Dartmouth College. (Wikimedia Commons/CC, 2.0)

Dartmouth College students who filed a federal complaint against the school for failing to report sexual assaults are themselves being charged by the school with violating the student code of conduct. Their crime: “failing to follow college officials’ instructions” about participating at a protest at a campus event on April 19, where they marched through a meeting where prospective students were encouraged to come to Dartmouth.

“We were protesting sexual assault on this campus, and the administration’s failure to respond to homophobia and racism on campus,” Nastassja Schmiedt, a Dartmouth sophomore, told The Huffington Post. “We were informally informing the college of civil rights violations.”

At least ten students who joined the April 19 demonstration received letters from the director of the Undergraduate Judicial Affairs Office informing them of the disciplinary proceedings. Most of the students, Dartmouth senior Lea Roth told The Huffington Post’s Tyler Kingkade, had been part of formal complaint filed against Dartmouth last week under the federal Cleary Act, stating that the school failed to prosecute and report sexual violence on campus. The Cleary Act requires public disclosure of campus crime.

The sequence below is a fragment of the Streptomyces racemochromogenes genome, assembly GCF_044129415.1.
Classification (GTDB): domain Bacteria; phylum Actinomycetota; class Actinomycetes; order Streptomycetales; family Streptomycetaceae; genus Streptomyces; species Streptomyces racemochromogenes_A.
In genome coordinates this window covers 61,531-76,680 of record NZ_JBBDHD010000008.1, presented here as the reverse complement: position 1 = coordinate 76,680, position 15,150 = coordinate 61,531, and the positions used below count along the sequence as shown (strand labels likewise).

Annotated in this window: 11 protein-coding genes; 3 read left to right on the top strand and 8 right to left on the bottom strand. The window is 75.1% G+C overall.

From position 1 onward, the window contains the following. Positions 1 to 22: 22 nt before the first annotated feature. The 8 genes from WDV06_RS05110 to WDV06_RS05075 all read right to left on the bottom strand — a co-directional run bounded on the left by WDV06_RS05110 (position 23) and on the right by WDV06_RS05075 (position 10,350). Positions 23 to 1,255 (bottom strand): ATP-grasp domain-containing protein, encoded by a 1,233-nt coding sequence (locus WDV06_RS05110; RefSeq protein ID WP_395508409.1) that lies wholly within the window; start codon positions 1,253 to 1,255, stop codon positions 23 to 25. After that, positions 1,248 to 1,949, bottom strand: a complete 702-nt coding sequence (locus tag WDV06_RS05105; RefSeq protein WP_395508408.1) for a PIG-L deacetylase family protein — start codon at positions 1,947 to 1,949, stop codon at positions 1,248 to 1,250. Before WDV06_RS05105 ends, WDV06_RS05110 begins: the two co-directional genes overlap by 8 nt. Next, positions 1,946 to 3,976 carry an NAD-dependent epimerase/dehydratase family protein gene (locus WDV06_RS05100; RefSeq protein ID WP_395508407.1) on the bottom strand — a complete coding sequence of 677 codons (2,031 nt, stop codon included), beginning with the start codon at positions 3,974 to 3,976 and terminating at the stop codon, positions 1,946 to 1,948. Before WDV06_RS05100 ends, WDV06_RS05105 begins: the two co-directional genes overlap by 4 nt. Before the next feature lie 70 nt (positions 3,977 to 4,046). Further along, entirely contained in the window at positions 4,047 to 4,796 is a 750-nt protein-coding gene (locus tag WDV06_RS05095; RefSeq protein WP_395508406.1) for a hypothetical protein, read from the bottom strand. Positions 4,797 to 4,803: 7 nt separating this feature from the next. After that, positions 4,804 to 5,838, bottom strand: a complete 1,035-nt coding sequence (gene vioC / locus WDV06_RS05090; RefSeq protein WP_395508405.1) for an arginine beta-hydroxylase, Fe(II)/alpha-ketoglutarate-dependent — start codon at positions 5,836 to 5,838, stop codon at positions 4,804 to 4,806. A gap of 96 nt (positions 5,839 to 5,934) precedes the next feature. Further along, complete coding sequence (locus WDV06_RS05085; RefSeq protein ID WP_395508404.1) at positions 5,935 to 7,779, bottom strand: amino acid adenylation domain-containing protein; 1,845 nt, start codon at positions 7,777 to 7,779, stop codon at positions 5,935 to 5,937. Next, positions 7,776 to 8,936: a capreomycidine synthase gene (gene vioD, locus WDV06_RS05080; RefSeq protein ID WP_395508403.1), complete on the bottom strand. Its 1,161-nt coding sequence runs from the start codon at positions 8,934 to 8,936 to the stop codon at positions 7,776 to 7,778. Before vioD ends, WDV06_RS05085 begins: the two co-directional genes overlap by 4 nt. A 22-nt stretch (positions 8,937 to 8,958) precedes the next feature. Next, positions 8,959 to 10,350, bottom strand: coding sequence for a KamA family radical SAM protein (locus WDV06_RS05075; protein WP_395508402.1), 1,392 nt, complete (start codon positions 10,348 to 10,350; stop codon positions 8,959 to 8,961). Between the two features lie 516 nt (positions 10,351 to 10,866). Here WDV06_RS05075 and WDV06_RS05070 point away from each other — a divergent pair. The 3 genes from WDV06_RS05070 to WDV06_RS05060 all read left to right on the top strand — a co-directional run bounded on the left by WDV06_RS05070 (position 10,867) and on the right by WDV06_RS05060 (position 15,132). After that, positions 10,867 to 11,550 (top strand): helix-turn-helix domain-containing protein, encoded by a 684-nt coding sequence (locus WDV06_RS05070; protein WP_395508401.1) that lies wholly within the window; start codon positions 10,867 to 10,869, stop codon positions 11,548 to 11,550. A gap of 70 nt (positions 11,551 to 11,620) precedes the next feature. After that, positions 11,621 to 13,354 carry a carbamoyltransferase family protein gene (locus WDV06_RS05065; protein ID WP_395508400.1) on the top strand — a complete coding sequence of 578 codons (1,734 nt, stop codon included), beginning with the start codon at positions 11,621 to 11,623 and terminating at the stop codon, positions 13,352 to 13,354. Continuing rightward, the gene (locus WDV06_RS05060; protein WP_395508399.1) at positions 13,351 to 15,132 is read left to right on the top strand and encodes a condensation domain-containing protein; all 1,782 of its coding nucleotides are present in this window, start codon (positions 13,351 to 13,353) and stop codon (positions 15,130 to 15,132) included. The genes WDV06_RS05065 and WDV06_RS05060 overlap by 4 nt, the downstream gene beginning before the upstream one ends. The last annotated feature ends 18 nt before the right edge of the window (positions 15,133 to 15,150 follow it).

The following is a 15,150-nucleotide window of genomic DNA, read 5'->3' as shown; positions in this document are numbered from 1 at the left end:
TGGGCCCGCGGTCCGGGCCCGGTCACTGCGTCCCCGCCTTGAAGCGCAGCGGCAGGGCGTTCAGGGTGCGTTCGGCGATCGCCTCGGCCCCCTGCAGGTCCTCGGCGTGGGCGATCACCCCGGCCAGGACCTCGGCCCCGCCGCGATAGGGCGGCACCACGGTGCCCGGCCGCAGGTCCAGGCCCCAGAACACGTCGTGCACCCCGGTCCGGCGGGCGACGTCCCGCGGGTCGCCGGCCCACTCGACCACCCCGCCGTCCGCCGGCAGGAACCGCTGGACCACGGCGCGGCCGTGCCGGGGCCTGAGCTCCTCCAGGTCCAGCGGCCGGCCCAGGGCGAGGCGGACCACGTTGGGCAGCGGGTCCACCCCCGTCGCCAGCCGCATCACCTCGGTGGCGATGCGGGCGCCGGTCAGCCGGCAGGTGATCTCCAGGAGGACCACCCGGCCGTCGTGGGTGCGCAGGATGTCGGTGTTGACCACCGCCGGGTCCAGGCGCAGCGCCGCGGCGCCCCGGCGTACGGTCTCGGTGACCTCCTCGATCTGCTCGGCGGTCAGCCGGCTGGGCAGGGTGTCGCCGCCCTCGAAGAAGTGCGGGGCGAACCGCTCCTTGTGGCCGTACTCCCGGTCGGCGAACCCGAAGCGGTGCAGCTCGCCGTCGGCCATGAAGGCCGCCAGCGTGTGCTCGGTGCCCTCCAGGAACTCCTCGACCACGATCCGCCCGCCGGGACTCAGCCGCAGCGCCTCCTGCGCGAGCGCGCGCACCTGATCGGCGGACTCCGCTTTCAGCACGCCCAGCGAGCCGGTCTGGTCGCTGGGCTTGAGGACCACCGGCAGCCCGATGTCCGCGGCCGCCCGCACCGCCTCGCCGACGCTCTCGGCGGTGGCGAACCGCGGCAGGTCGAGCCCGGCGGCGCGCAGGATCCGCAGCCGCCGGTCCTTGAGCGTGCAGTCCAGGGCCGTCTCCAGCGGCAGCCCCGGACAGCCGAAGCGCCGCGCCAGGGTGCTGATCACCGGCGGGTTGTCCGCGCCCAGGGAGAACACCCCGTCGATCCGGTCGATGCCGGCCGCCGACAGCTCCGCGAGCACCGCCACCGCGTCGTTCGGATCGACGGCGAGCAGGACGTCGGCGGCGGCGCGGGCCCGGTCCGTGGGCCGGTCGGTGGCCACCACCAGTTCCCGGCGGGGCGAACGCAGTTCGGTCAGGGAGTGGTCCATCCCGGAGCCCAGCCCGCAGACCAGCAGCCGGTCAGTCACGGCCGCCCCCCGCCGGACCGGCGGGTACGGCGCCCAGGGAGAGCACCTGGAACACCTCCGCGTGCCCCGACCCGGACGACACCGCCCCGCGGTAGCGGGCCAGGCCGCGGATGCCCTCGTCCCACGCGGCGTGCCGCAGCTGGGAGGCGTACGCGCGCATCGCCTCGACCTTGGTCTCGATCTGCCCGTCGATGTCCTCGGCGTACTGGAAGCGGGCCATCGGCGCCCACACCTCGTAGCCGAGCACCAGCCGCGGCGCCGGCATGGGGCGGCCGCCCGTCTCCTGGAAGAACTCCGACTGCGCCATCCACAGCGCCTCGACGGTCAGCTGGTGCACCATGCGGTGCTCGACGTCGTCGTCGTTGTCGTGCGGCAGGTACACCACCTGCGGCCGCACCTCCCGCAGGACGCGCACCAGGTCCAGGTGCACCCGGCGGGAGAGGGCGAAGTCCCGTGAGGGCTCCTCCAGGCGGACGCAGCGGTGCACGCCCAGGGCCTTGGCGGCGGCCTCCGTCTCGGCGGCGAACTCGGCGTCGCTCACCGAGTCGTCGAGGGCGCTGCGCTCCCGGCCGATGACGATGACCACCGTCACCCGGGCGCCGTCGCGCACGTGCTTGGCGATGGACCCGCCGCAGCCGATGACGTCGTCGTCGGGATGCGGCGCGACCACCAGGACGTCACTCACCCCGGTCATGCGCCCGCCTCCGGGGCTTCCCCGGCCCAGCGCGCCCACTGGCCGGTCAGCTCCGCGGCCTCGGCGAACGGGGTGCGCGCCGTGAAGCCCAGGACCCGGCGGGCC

At the recruiting event, attended by several hundred prospective students, fifteen members of a student group called Real Talk Dartmouth marched through the room. They chanted “Dartmouth has a problem!” according to The Chronicle of Higher Education, and described incidents of homophobia, racism and sexual assault. One carried a sign that read “I was called a fag in my freshman dorm.” Administrators had attempted to prevent the students from entering the room where the meeting was being held—that’s the basis of the charge of “failing to follow college officials’ instructions.”

During the protest event, other students in the room chanted “We love Dartmouth!” Afterwards an online unofficial campus forum called “Bored at Baker” was filled with anonymous hostile and violent comments—including, according to the Chronicle, “Why do we even admit minorities if they’re just going to whine?” and another, which read “Wish I had a shotgun. Would have blown those [expletive] hippies away.”

In response to the online posts, the school administration cancelled classes for a day and scheduled special meetings to discuss diversity and tolerance.

Nina Rojas, class of 2013, one of the protesters who received a letter from Undergraduate Judicial Affairs director Nathan Miller, told The Dartmouth, the student newspaper, “I don’t understand it at all because not following directions seems like something incredibly benign.” She pointed to Dartmouth’s Principles of Community, which protect and encourage dissent.

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